Introduction 

Physiotherapy helps restore movement and function when someone is affected by injury, illness or disability.

It takes a holistic approach that involves the patient directly in their own care.

Physiotherapists

Physiotherapists treat people of all ages, helping them manage pain and using a number of methods to aid recovery.

Although they're often thought of as just dealing with musculoskeletal problems, physiotherapists are trained healthcare professionals who work in many areas, including:

  • intensive care 
  • mental health
  • neurology (including stroke)
  • long-term conditions
  • breathing problems 
  • men's and women's health (including incontinence)
  • recovery after major surgery
  • orthopaedics and trauma
  • sports
  • workplace health
  • paediatrics (children)
  • care of the elderly
  • education and health promotion

Many physiotherapists work as part of a multi-disciplinary team. They can work from NHS hospitals, community based organisations, private hospitals and clinics, sports clubs, charities and workplaces.

Physiotherapists help treat physical problems linked to a number of the body's systems, including:

  • musculoskeletal – bones, joints and soft tissues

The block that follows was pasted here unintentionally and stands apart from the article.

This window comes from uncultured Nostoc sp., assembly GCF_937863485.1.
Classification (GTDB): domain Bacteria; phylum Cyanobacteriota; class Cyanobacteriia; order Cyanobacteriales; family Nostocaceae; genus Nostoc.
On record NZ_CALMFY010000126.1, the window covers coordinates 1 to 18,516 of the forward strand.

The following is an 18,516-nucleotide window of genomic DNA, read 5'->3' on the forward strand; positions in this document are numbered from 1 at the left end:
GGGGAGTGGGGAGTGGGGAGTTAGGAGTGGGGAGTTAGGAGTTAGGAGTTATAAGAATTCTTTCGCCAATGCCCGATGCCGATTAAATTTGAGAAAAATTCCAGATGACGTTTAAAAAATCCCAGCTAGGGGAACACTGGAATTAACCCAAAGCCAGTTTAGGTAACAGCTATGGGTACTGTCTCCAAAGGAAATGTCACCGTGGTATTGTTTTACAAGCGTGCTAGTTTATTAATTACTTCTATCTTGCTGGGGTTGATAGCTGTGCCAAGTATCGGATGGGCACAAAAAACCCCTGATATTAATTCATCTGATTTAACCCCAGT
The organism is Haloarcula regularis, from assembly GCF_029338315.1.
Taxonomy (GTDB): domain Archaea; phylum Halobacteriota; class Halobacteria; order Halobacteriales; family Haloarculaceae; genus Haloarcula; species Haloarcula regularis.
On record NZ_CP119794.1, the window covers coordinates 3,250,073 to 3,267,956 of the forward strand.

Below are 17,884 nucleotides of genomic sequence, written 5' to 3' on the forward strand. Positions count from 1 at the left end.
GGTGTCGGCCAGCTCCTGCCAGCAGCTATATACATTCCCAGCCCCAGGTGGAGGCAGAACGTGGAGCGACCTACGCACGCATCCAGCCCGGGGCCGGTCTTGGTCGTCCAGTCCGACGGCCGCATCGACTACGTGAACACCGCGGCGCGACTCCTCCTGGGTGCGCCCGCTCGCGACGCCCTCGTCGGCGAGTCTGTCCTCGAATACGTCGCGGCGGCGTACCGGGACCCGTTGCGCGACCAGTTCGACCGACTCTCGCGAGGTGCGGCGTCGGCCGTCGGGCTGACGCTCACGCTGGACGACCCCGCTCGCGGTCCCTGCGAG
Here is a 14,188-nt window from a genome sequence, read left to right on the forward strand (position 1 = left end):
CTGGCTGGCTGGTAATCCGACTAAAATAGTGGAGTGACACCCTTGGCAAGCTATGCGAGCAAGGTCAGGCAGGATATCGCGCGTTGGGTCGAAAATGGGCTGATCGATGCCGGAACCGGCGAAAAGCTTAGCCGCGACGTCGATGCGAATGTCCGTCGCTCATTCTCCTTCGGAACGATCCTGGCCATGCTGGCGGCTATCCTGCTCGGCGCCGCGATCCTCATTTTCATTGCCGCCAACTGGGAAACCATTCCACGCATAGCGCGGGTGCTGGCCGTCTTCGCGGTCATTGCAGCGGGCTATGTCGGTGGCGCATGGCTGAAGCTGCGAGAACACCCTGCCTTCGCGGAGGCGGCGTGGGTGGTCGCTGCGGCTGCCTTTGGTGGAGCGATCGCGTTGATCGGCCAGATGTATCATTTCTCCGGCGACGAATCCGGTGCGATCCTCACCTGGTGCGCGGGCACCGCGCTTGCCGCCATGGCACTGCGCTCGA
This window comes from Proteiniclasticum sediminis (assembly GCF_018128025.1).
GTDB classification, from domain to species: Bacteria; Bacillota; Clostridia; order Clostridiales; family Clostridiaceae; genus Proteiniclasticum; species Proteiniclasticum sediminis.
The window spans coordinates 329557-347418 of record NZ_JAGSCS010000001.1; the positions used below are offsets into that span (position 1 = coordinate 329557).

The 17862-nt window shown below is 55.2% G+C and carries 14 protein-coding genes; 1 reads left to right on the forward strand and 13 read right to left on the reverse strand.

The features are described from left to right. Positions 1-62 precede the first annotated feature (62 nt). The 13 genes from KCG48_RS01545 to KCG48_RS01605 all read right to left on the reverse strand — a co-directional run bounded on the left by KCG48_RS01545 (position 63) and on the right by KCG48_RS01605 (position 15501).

• neuromuscular – the brain and nervous system
  • cardiovascular – the heart and blood circulation
  • respiratory – the organs that help you breathe, such as the windpipe (trachea), voicebox (larynx) and lungs

What physiotherapists do

Physiotherapists help people who've been affected by injury, illness or disability. Some of the approaches they use include:

  • movement and exercise – taking into account a person’s current level of health and their specific requirements
  • manual therapy techniques – where the physiotherapist helps recovery by using their hands to relieve muscle pain and stiffness, and encourage blood flow to an injured part of the body
  • aquatic therapy – a type of physiotherapy carried out in water
  • other techniques – such as heat, cold and acupuncture to help ease pain

Read more about some of the different techniques used in physiotherapy.

Accessing physiotherapy

Physiotherapy is available through the NHS or privately. It can also sometimes be accessed through other routes, such as charities and the voluntary sector. 

In some areas, self-referral schemes allow physiotherapy to be accessed directly. To find out whether self-referral is available in your area, speak to the reception staff at your GP surgery or ask at your local NHS hospital

Read more about accessing physiotherapy.




Back stretches

Back pain is a very common condition, affecting about 80% of people at some point in their lives. A physiotherapist demonstrates some simple back stretches to help prevent aches and pains.

Media last reviewed: 08/08/2013

Next review due: 08/08/2015

Self-help

If you have a health problem such as back pain, you can help ease the pain and prevent it re-occurring by:

Read more about self-helpback pain at work and how to sit correctly.

Page last reviewed: 29/04/2014

Next review due: 29/04/2016